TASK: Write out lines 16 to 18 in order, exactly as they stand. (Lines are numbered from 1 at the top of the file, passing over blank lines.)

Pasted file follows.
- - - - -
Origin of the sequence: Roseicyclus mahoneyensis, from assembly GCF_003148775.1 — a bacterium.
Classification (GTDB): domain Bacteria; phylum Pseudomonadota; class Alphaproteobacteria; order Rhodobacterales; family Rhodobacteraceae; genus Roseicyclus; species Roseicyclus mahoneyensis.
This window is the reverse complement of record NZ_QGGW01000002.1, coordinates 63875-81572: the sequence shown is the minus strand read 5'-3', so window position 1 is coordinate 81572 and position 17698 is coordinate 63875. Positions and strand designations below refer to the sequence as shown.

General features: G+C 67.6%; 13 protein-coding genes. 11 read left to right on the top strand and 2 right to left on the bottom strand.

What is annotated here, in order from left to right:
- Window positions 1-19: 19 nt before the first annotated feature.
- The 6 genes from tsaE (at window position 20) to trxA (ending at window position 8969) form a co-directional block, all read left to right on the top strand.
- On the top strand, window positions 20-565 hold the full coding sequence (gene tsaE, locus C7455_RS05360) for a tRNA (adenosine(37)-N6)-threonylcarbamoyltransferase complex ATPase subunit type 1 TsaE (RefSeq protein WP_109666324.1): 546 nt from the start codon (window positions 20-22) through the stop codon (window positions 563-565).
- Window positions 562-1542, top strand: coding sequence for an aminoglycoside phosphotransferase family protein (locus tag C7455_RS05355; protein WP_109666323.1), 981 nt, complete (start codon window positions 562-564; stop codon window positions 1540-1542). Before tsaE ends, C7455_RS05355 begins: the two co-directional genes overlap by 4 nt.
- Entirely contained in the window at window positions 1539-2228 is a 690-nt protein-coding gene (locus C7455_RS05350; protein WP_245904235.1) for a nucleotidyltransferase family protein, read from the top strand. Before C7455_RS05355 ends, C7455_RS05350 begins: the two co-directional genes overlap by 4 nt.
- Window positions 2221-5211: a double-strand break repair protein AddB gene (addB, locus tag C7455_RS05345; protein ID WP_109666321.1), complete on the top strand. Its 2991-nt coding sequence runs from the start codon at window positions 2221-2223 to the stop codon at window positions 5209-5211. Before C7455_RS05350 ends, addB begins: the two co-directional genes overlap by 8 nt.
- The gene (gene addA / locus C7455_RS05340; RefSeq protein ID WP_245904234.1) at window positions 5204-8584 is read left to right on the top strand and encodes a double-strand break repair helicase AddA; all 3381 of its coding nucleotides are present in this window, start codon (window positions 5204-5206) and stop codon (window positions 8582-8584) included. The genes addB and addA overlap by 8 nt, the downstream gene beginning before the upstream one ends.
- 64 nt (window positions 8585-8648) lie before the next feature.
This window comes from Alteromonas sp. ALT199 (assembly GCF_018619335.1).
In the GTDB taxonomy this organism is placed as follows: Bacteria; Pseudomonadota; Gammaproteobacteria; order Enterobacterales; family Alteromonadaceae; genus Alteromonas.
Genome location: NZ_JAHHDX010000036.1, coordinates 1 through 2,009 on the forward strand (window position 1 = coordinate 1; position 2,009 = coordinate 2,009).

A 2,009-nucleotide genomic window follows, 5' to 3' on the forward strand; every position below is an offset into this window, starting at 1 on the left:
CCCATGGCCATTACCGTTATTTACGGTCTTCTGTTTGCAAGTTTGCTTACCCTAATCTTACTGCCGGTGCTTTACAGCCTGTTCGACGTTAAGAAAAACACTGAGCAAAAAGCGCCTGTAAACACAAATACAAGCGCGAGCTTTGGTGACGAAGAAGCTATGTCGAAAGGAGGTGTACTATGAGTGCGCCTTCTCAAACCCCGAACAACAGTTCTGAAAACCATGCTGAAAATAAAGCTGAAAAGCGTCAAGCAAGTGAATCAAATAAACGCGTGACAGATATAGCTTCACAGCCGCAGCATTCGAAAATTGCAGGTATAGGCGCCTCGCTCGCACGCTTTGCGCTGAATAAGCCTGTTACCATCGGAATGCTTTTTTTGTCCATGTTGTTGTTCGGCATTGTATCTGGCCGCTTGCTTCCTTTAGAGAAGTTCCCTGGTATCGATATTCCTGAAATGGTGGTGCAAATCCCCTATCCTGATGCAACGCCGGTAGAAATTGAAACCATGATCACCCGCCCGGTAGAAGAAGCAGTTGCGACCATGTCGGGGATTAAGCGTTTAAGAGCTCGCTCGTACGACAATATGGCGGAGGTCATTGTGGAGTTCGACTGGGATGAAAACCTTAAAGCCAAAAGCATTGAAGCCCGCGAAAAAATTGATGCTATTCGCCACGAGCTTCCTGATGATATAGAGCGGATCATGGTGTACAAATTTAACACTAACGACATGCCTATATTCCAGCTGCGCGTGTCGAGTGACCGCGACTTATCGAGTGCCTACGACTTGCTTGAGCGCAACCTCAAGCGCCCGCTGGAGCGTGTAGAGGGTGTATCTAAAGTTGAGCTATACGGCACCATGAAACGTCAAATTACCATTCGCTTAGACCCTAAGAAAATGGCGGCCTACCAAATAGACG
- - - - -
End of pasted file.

Genome location: NZ_JAHHDX010000036.1, coordinates 1 through 2,009 on the forward strand (window position 1 = coordinate 1; position 2,009 = coordinate 2,009).

A 2,009-nucleotide genomic window follows, 5' to 3' on the forward strand; every position below is an offset into this window, starting at 1 on the left:
CCCATGGCCATTACCGTTATTTACGGTCTTCTGTTTGCAAGTTTGCTTACCCTAATCTTACTGCCGGTGCTTTACAGCCTGTTCGACGTTAAGAAAAACACTGAGCAAAAAGCGCCTGTAAACACAAATACAAGCGCGAGCTTTGGTGACGAAGAAGCTATGTCGAAAGGAGGTGTACTATGAGTGCGCCTTCTCAAACCCCGAACAACAGTTCTGAAAACCATGCTGAAAATAAAGCTGAAAAGCGTCAAGCAAGTGAATCAAATAAACGCGTGACAGATATAGCTTCACAGCCGCAGCATTCGAAAATTGCAGGTATAGGCGCCTCGCTCGCACGCTTTGCGCTGAATAAGCCTGTTACCATCGGAATGCTTTTTTTGTCCATGTTGTTGTTCGGCATTGTATCTGGCCGCTTGCTTCCTTTAGAGAAGTTCCCTGGTATCGATATTCCTGAAATGGTGGTGCAAATCCCCTATCCTGATGCAACGCCGGTAGAAATTGAAACCATGATCACCCGCCCGGTAGAAGAAGCAGTTGCGACCATGTCGGGGATTAAGCGTTTAAGAGCTCGCTCGTACGACAATATGGCGGAGGTCATTGTGGAGTTCGACTGGGATGAAAACCTTAAAGCCAAAAGCATTGAAGCCCGCGAAAAAATTGATGCTATTCGCCACGAGCTTCCTGATGATATAGAGCGGATCATGGTGTACAAATTTAACACTAACGACATGCCTATATTCCAGCTGCGCGTGTCGAGTGACCGCGACTTATCGAGTGCCTACGACTTGCTTGAGCGCAACCTCAAGCGCCCGCTGGAGCGTGTAGAGGGTGTATCTAAAGTTGAGCTATACGGCACCATGAAACGTCAAATTACCATTCGCTTAGACCCTAAGAAAATGGCGGCCTACCAAATAGACG